Boys Town Haunts Men
Lawsuit: Decades after Being at the Banning Facility, They Have Accused Clergymen of Abuse

By Michael Fisher
The Press-Enterprise [California]
July 24, 2005

David wrestles with memories of reverence and revulsion, love and loathing when he discusses the Catholic clergymen who mentored him and those he claims repeatedly molested him nearly 40 years ago.

Now in his 50s, the Riverside man fondly remembers the priests at Boys Town of the Desert in Banning whose compassion and guidance still resonate with him decades later. But he bristles at the thought of two religious brothers he says molested him during the two years he spent confined at the residential-care facility for troubled and wayward boys.

"I remember laying in bed at night with my blankets pulled up to my neck, waiting for Brother Thomas to come in. I mean, where do you run when he's in charge of you?" said David, who asked that his last name not be used. "I was 11 years old. I was molested by the people that were supposed to be looking out for my safety."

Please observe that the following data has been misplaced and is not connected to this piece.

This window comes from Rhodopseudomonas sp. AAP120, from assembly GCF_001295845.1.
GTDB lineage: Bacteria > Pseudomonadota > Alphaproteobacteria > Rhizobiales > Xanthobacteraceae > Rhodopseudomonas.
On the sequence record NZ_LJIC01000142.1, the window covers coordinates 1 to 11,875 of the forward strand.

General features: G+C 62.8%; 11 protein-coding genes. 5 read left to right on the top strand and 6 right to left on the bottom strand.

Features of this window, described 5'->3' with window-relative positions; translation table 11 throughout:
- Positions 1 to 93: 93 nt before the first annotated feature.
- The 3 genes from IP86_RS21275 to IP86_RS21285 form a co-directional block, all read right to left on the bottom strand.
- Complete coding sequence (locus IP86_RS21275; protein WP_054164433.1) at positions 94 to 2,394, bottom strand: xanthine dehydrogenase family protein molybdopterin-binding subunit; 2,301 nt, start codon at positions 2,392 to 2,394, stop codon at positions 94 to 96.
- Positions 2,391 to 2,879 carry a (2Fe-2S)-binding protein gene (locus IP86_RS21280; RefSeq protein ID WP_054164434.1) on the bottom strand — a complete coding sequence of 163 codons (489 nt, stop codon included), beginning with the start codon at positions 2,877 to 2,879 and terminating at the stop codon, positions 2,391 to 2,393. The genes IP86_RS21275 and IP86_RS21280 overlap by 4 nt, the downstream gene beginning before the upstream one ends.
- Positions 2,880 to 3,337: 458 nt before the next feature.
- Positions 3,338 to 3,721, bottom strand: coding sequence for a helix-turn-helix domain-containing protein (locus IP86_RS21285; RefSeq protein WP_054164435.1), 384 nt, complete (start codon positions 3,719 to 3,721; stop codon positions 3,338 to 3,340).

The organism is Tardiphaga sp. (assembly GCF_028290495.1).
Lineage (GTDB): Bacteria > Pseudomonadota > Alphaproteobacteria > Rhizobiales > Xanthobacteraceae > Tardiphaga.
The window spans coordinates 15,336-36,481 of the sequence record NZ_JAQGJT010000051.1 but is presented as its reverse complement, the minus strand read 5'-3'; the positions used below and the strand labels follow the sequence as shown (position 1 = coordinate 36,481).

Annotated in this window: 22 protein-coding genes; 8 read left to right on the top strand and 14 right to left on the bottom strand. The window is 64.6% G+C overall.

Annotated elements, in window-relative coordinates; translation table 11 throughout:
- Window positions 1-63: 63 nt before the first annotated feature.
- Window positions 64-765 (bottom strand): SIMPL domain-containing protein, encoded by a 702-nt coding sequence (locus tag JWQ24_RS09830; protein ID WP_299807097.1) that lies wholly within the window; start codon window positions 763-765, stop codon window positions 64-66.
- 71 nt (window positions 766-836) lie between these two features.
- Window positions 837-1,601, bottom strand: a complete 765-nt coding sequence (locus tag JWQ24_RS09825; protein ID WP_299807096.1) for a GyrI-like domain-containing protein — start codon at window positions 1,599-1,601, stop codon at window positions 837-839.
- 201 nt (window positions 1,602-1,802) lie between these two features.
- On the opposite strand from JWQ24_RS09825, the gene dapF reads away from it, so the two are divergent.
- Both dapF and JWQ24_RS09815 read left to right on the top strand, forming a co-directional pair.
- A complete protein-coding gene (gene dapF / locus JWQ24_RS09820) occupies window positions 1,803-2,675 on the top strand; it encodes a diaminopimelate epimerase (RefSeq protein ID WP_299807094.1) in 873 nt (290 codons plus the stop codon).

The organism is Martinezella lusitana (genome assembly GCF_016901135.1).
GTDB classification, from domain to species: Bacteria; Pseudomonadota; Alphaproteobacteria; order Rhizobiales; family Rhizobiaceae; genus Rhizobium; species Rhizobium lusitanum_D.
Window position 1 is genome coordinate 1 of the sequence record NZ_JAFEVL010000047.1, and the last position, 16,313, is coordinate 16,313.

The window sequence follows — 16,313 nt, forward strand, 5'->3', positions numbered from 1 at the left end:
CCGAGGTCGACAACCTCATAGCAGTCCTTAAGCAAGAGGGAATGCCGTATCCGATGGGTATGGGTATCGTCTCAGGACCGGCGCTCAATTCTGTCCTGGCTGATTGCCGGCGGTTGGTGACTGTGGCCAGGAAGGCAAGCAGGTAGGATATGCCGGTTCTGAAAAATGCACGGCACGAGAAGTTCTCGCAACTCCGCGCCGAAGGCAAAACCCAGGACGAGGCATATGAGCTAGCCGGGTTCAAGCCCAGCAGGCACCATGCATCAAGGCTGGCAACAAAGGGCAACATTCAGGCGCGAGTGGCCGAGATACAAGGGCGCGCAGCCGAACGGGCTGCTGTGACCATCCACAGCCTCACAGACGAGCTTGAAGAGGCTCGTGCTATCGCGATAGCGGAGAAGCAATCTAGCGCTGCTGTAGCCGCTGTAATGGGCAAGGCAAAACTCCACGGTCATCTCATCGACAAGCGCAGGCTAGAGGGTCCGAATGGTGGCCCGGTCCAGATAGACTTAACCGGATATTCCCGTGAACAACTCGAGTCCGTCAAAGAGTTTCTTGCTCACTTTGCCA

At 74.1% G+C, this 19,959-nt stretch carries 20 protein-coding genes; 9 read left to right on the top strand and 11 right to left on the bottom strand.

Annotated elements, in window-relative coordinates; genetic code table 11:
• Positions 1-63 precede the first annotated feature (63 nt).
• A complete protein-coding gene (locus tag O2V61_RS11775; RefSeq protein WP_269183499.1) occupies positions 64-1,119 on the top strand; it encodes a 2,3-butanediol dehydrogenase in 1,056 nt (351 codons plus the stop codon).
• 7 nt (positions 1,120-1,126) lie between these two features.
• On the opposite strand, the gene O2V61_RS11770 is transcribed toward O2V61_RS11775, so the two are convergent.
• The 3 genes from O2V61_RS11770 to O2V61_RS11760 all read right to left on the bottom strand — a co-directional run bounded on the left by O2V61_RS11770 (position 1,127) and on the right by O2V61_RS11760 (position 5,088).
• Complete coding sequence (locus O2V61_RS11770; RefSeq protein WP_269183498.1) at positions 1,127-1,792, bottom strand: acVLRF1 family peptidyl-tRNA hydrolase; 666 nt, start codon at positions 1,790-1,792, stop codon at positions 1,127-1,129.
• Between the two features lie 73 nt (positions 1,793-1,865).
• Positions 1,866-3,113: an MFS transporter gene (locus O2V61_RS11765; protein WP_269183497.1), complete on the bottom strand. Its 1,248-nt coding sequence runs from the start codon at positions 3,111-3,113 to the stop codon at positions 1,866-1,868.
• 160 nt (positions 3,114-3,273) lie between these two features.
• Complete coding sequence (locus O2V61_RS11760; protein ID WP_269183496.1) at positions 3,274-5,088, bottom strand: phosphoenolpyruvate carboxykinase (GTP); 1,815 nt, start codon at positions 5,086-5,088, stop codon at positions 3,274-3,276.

Amid the wave of litigation accusing Catholic leaders nationwide of shielding sexually-abusive clergy, David is among five men suing the San Diego Diocese, claiming they were molested during the 1960s by staff at the Boys Town in Banning. The now-demolished school was modeled after the storied Nebraska institution made famous in the 1938 Spencer Tracy film.

The accusers, two of whom agreed to discuss their cases, lay lifetimes of trouble -- from prison to failed relationships to alcoholism and drug addiction -- on clergy abuse. The mistreatment, they say, stripped them of their self-worth and tainted their psyches.